Technical Solutions

Technical Solutions
| Picture Control TIPS

Matching Settings to Your Subject – Shoot beautiful pictures of interiors

Create atmosphere with Picture Controls.

Softening Highlights

Bring out natural colors in roses shot under mixed lighting.

Lens: AF-S NIKKOR 50mm f/1.4G
Exposure mode: Aperture-Priority Auto (1⁄50 s, f/5.6)
White balance: Incandescent
Note:
This photo was shot in 14-bit NEF (RAW) and processed using Capture NX 2.

Photo © Noriko Yamaguchi

The picture above was taken with the Portrait Picture Control, with Contrast set to +1 and Hue to +3, softening the image overall.

The Modified Versus the Unmodified Picture Control

Unmodified: The Portrait Picture Control enhances highlights, making it a perfect choice for bringing out rich details in a white-colored subject. Here whites and greens have been further enhanced for an effect close to the desired results.

Modified: Increasing contrast slightly tones down black outlines, while the change to hue makes greens more vivid.

Balancing Interior and Exterior Lighting

Heighten the effect of looking through a window by emphasizing the contrast between the window frame and the exterior while simultaneously reducing the effects of the window glass on the colors in the outdoor scene.

Lens: AF-S NIKKOR 24-70mm f/2.8G ED
Exposure mode: Aperture-Priority Auto (1⁄200 s, f/11)
White balance: Direct sunlight
Note:
This photo was shot in 14-bit NEF (RAW ) and processed using Capture NX 2.

Photo © Noriko Yamaguchi

The picture above was taken with the Landscape Picture Control, with Contrast set to –2, Brightness to –1, and Hue to –3 to restore natural colors by reducing the effects of the window glass on the sky and buildings in the exterior scene.

"Standard" Versus "Landscape"

The need to slightly emphasize the concrete in the window frame makes the higher-contrast Landscape Picture Control a better choice than Standard, which would soften the overall image. The effects of the change to Brightness are most obvious in mid-tones, reducing the brightness of the window frame relative to the objects in the exterior landscape.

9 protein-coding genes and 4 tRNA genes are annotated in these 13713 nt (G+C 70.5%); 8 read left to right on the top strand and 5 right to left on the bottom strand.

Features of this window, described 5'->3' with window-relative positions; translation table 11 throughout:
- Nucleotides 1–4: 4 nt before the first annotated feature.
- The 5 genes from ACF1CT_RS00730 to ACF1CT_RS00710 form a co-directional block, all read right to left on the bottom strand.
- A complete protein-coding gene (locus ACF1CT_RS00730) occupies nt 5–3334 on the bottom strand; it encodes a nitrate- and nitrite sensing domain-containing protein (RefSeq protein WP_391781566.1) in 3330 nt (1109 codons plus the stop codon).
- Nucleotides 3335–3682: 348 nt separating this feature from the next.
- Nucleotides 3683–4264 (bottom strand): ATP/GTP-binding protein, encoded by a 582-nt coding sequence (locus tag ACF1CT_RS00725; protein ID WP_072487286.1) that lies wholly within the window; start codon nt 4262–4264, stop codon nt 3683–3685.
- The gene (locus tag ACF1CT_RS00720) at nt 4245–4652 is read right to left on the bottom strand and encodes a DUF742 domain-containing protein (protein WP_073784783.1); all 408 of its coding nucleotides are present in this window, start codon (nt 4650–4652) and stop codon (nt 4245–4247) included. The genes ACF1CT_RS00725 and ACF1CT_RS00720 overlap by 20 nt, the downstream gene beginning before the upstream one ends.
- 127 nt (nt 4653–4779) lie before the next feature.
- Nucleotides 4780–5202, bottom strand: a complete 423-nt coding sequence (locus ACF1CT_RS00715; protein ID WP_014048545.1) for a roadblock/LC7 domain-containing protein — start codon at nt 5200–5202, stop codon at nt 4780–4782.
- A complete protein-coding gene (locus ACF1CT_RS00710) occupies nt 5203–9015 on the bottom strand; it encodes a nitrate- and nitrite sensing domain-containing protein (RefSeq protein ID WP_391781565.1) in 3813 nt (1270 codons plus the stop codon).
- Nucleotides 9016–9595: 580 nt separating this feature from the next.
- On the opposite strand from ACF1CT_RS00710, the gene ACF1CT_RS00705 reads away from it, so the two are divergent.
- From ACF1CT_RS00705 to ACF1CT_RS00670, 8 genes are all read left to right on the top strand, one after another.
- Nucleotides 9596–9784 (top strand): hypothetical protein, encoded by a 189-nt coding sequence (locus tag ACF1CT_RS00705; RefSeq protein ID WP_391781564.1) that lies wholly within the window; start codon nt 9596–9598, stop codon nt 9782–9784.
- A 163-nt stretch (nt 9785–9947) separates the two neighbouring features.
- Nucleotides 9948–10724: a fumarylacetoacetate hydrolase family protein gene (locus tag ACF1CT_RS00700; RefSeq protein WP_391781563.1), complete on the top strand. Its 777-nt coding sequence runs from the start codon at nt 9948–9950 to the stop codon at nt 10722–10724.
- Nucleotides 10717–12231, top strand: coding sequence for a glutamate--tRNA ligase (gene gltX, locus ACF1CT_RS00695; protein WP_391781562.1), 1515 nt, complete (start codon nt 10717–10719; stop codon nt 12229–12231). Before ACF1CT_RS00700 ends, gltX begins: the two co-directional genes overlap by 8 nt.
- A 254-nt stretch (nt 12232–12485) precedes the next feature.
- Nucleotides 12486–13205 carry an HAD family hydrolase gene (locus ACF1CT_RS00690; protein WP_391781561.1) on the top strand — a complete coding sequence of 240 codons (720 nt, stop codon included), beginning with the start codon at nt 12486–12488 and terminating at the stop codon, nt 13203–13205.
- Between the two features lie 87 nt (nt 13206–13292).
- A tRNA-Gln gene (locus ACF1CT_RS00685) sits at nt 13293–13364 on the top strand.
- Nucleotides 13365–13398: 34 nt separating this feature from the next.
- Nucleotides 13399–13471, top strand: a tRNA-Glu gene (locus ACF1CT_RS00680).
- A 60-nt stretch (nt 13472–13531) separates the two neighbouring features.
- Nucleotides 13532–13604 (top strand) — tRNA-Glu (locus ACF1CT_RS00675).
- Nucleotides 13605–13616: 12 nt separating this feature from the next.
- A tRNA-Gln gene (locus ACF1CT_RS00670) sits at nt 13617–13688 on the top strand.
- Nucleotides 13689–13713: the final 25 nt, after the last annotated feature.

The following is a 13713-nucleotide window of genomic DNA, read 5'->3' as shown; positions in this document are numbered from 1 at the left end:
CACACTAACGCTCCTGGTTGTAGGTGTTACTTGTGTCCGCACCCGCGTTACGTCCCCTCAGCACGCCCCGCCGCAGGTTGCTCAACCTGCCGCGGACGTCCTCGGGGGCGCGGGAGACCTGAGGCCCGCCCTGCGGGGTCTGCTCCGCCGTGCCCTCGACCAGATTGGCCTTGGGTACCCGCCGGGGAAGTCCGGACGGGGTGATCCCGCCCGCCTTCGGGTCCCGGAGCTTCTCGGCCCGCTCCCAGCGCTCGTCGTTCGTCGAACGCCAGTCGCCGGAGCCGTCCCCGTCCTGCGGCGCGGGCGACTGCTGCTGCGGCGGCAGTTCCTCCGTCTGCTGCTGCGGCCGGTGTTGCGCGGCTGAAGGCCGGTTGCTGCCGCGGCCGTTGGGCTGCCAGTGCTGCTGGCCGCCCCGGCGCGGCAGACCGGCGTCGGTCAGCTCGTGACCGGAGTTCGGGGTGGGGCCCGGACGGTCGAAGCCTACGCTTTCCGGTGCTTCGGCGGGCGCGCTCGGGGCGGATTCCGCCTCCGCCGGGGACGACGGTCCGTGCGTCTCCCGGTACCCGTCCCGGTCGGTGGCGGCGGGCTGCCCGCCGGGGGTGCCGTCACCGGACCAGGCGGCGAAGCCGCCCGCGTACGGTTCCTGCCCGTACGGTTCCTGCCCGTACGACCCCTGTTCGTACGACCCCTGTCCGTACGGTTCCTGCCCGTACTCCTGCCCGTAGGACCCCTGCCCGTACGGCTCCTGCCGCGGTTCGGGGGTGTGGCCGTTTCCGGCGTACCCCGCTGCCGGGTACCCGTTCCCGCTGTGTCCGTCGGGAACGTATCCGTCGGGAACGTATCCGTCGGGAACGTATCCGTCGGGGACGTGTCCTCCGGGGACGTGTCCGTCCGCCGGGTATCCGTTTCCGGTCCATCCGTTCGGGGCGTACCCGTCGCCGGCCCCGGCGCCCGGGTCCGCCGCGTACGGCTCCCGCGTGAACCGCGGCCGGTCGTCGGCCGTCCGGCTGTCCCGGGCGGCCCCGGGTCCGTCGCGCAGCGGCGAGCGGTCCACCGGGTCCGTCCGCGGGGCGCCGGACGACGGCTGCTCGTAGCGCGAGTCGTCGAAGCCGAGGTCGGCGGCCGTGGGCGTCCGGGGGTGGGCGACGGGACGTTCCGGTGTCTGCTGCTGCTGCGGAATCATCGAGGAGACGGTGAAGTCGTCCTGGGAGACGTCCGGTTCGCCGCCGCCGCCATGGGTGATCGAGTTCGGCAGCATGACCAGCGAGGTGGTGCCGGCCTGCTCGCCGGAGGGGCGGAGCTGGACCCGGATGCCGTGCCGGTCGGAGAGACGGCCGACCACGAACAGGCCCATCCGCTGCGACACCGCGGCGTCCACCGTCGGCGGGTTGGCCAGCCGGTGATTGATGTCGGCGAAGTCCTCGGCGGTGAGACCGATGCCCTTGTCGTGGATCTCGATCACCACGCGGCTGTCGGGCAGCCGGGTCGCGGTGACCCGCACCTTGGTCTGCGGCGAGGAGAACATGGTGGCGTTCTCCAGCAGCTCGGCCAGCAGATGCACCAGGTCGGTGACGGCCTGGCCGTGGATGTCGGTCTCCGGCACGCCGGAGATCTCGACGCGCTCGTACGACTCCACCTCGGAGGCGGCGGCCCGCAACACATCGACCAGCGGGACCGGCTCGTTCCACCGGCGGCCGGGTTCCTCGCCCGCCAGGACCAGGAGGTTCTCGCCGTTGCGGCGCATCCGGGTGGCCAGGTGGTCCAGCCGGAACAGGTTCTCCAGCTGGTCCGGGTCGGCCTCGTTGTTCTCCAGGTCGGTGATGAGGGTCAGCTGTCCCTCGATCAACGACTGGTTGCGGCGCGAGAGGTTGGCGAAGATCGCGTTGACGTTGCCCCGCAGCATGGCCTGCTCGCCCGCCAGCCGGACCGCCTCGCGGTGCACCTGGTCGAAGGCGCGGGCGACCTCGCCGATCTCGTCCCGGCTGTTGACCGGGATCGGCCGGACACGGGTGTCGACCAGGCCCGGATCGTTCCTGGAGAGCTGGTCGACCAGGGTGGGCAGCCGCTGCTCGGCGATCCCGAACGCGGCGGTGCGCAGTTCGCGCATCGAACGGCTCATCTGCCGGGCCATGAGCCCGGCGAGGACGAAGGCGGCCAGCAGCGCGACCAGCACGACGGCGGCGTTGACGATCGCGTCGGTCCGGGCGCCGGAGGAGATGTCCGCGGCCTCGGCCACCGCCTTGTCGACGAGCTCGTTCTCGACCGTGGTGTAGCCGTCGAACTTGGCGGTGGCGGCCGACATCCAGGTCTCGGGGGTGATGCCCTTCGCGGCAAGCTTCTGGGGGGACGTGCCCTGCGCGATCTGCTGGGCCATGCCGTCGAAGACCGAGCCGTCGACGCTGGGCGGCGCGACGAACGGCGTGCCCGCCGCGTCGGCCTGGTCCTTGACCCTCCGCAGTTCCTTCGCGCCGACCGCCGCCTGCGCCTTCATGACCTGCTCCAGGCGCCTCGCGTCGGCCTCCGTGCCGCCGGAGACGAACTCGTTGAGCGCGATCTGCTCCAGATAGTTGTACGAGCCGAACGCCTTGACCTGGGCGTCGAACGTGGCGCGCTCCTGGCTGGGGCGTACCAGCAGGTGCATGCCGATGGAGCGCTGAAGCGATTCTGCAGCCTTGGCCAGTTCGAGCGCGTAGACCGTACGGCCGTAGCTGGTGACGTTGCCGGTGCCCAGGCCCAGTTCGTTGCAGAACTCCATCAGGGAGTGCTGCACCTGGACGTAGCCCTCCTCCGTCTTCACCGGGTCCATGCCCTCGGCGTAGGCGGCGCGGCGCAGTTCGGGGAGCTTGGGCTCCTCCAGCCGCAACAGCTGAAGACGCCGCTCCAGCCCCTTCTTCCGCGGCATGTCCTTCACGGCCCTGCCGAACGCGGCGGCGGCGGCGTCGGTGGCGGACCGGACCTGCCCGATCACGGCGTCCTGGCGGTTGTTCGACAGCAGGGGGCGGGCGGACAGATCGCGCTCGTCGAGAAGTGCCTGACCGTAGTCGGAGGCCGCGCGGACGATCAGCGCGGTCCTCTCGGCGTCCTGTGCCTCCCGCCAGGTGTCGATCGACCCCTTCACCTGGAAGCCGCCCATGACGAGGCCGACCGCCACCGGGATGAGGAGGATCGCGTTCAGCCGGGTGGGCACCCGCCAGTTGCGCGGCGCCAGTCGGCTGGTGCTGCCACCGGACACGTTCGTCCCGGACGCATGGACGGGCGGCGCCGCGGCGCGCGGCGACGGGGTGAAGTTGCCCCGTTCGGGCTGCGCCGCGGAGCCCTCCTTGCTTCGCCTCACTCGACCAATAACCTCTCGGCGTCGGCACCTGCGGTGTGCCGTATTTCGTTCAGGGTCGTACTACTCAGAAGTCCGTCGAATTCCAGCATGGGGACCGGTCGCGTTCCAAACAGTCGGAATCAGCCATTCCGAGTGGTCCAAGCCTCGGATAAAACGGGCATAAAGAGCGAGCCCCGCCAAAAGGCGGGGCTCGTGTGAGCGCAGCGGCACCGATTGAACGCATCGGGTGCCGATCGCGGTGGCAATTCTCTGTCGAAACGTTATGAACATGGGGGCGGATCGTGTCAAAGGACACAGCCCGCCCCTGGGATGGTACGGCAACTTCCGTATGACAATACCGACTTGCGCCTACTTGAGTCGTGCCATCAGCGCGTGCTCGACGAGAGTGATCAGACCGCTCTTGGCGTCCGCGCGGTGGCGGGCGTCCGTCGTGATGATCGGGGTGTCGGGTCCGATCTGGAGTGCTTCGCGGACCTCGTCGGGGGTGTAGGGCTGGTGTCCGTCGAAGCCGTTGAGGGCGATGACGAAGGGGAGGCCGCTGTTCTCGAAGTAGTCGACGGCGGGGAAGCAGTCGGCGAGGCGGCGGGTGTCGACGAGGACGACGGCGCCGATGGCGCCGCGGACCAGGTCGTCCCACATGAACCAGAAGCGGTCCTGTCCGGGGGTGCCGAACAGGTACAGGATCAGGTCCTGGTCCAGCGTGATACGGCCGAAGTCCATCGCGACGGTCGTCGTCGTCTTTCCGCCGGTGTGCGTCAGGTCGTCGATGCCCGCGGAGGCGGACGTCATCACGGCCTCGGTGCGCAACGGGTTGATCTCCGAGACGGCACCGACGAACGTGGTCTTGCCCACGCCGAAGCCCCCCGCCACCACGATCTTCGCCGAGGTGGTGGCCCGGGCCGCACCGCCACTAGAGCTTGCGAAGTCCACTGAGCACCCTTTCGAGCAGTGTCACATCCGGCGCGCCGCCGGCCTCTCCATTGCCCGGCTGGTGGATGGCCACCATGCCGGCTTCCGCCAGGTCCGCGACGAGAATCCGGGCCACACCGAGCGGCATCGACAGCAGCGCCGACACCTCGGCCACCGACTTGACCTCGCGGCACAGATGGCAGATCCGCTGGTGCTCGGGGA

Giving Interiors a Soft, Fuzzy Feel

Interior photos in catalogs can have a hard, didactic feel. Use Picture Controls to create a soft, warm effect.

Lens: AF-S NIKKOR 14-24mm f/2.8G ED
Exposure mode: Manual(1⁄5 s, f/11)
White balance: Auto (Keep warm lighting colors)
Note:
This photo was shot in 14-bit NEF (RAW) and processed using Capture NX 2.

Photo © Noriko Yamaguchi

The picture above was taken with the Neutral Picture Control, with Contrast set to –2, Brightness to +1, and Saturation and Hue to –3 for reduced vividness and a calmer feel.

"Standard" Versus "Neutral"

Interior Photos: Noriko Yamaguchi

"I think the Picture Control system is revolutionary, as it permits the user to easily change settings, like brightness and saturation, depending on the subject, by simple operation with just a few buttons. The system allows you to experience digital photography more deeply as it lets you choose the preset modes based on the shape and color of the subject. The atmosphere or the feel of a room is crucial in interior photography. An interior is usually illuminated by several different types of light, such as the artificial light produced by lighting equipment and natural daylight entering through windows. Judging each particular situation, the photographer must decide which light should be enhanced in order to depict the room in the way that looks most appealing. This is also influenced by the colors of the walls, furniture and flooring materials. Preset modes come in useful to recreate the atmosphere of the room in your picture; choose Neutral when shooting an indoor space with a soft, feminine atmosphere; Standard suits a somber bar or restaurant with wood paneling or carvings; the fun, colorful atmosphere of a kid's play area can be reproduced by using Vivid. An image of an interior is a mix of different shapes, colors, textures and other diverse elements. Taking advantage of Picture Control, you can enjoy creating images that display the ambiance of a room in various styles."

Born in Tochigi, Noriko Yamaguchi is a graduate of the Photography Department of the Tokyo Polytechnic University, Junior College Department. Her work frequently appears in fashion and travel magazines, where she is known for her unique, translucent compositions. She received the 2nd Tokyo International Photo Biennial prize for her work, "Men of Istanbul", and the 16th Japan Magazine Photojournalists Association Award for "Street Artists". Her many publications include The Making of the Peninsular Tokyo, Real-G 1/1 Scale GUNDAM Photographs, and photo anthologies such as Arashiyama Kitcho: Spring, Summer, Autumn, and Winter Dining, Vegetable Sushi, Making Hawaiian Leis: The Joy of Floral Decorations, and Discarding and Keeping. She is a member of the Japan Professional Photographers Societyand likes travel, cats, and pudding.